Meristem Farms, like many small-medium farms across the country are making space for the artisanal, organically-farmed hemp with a very high plant-to-love ratio. For this way of cultivation to survive, USDA's hemp rule must be friendly for small and medium sized-farms. Meristem believes that active engagement in the political and rule-making process is critical to protect our industry and establish a strong foundation for both food and fiber hemp as well as high cannabinoid hemp. Our CEO, Rick Fox, has been in Washington DC meeting with USDA and members of Congress to help build support for changes in the rules. He and a collaborative band of companies have worked hard to develop a list of what it is possible to change. What we found with our time in DC after hours of meetings on Capitol Hill and with USDA was that very little scientific justification in their rules. We aim to provide science-based direction to guide future rule making. The goal is to get an adjustment to the rules as quickly as possible to provide some predictability for the coming season. Hemp is as challenging to regulate as it is to produce. Under pressure to expedite regulations in time for the 2020 growing season, USDA has bravely tackled many of these challenges head-on in the Interim Rule, despite the difficulty presented by building a new industry with so many complex factors. But in the rush to meet an arbitrary deadline and despite the continued availability of 2014 Farm Bill authorities, the rule jumps to conclusions in setting standards that contradict available science and inadequately analyze the resulting stakeholder impact. Clearly, as shown by the alarms to this effect raised by thousands of public comments, it was a mistake to begin implementation of the rule without the requisite consideration of public comment and proper analysis of issues and alternatives. As a result, the rule brings destructive disarray to the hemp industry and exposes USDA to answering for failed crops and unlawful regulatory takings.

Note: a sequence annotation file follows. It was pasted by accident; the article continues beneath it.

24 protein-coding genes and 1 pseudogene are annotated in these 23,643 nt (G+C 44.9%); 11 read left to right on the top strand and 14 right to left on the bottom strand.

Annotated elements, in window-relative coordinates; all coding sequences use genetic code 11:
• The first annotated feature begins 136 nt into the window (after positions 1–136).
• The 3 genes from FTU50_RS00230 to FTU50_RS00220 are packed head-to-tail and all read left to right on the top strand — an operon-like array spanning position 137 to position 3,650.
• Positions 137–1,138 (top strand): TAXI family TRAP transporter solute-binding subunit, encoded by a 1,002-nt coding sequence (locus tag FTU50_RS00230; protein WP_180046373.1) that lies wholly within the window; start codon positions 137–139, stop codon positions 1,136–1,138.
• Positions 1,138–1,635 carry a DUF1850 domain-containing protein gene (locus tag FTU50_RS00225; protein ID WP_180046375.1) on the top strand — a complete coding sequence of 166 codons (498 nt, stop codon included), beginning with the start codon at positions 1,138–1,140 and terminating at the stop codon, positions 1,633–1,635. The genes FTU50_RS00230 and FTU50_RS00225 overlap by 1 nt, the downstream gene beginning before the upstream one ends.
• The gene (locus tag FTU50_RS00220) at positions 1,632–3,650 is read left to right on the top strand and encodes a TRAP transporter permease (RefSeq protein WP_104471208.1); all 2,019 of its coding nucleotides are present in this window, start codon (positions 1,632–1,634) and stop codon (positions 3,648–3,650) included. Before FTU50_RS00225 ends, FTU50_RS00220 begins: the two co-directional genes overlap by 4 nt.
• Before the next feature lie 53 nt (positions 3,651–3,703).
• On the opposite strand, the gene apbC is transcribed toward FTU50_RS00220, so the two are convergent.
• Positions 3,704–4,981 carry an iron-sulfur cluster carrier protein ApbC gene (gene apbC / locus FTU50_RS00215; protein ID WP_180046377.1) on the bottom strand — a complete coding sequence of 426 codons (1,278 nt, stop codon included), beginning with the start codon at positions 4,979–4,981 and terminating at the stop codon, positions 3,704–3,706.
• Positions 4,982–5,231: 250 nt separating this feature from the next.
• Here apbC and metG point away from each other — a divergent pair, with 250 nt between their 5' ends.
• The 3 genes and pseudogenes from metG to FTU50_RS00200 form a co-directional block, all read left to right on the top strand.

Do we ship outside the US?
Yes! Contact us if you have specific questions here: firstname.lastname@example.org
What damage can viruses and viroids cause in hemp production?
As we learn more about the susceptibility of Cannabis to the vast range of diseases that can infect it, virus diseases are a substantial concern. Several virus and viroid diseases are causing severe crop loss to Hemp growers. Among those are: hop latent viroid (HpLVd,) hemp streak virus, cannabis cryptic virus (CanCV), tobacco mosaic virus (TMV), cucumber mosaic virus (CMV), alfalfa mosaic virus (AMV) and arabis mosaic virus (ArMV). Of these, cucumber mosaic, arabis mosaic and tobacco mosaic have very broad host ranges, are easily transmitted and could potentially decimate a cannabis crop. Transmission can be mechanical (TMV), by insects such as aphids (CMV) or nematodes (ArMV). Once a production crop or mother-stock range is infected, it can prove extremely difficult to eliminate, and the risk of re-infection is great. Hence, subsequent crops are at extreme risk without proper management and hygiene measures. The key to avoiding the damage that virus and viroid diseases can cause is to start with clean stock every year. Starter plants that are pathogen-free have been screened for diseases mean that the plants, even if infected during the growing season, will not be damaged by the virus before harvest.
Why is clean stock important?
Clean stock gives farmers peace of mind that their crop will not be devastated by a virus or viroid infection. Clean Stock propagation systems were developed by the ornamental plant industry and include strict hygiene protocols to reduce the risk of infection by virus and viroid. Plant material that is held over for use as motherstock if often infected with at least a few virus and viroid diseases. The clean stock model means that plants that the farmers receive were propagated exclusively from plants that went through a high level biotech testing process that incorporates qPCR tests to look for the presence of viral particles. This is important because a plant growing in the field, even if infected by virus, will not show symptoms before plants are harvested. However it plants are held over the winter, the virus/viroid multiply and when the plant is stressed, the virus can begin to show symptoms and start to decline.